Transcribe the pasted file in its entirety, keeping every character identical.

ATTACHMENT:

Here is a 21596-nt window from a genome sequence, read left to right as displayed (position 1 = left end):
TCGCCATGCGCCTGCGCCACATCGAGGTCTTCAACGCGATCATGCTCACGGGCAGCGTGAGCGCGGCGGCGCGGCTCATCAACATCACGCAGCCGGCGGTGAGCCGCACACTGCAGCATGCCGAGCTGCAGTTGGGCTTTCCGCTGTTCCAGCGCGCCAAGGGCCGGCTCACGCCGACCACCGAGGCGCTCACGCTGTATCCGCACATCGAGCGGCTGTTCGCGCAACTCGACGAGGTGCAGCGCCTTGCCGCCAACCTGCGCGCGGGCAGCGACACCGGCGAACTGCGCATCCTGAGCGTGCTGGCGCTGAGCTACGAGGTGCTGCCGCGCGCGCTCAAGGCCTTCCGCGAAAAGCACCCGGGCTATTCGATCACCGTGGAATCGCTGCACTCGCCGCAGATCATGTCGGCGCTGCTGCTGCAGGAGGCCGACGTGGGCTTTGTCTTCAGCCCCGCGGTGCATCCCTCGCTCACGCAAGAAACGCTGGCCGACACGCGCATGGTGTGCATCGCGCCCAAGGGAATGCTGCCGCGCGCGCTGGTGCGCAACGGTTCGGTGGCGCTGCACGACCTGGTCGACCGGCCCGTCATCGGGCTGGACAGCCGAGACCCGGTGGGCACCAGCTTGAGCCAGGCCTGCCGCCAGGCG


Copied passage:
Here is a 21596-nt window from a genome sequence, read left to right as displayed (position 1 = left end):
TCGCCATGCGCCTGCGCCACATCGAGGTCTTCAACGCGATCATGCTCACGGGCAGCGTGAGCGCGGCGGCGCGGCTCATCAACATCACGCAGCCGGCGGTGAGCCGCACACTGCAGCATGCCGAGCTGCAGTTGGGCTTTCCGCTGTTCCAGCGCGCCAAGGGCCGGCTCACGCCGACCACCGAGGCGCTCACGCTGTATCCGCACATCGAGCGGCTGTTCGCGCAACTCGACGAGGTGCAGCGCCTTGCCGCCAACCTGCGCGCGGGCAGCGACACCGGCGAACTGCGCATCCTGAGCGTGCTGGCGCTGAGCTACGAGGTGCTGCCGCGCGCGCTCAAGGCCTTCCGCGAAAAGCACCCGGGCTATTCGATCACCGTGGAATCGCTGCACTCGCCGCAGATCATGTCGGCGCTGCTGCTGCAGGAGGCCGACGTGGGCTTTGTCTTCAGCCCCGCGGTGCATCCCTCGCTCACGCAAGAAACGCTGGCCGACACGCGCATGGTGTGCATCGCGCCCAAGGGAATGCTGCCGCGCGCGCTGGTGCGCAACGGTTCGGTGGCGCTGCACGACCTGGTCGACCGGCCCGTCATCGGGCTGGACAGCCGAGACCCGGTGGGCACCAGCTTGAGCCAGGCCTGCCGCCAGGCG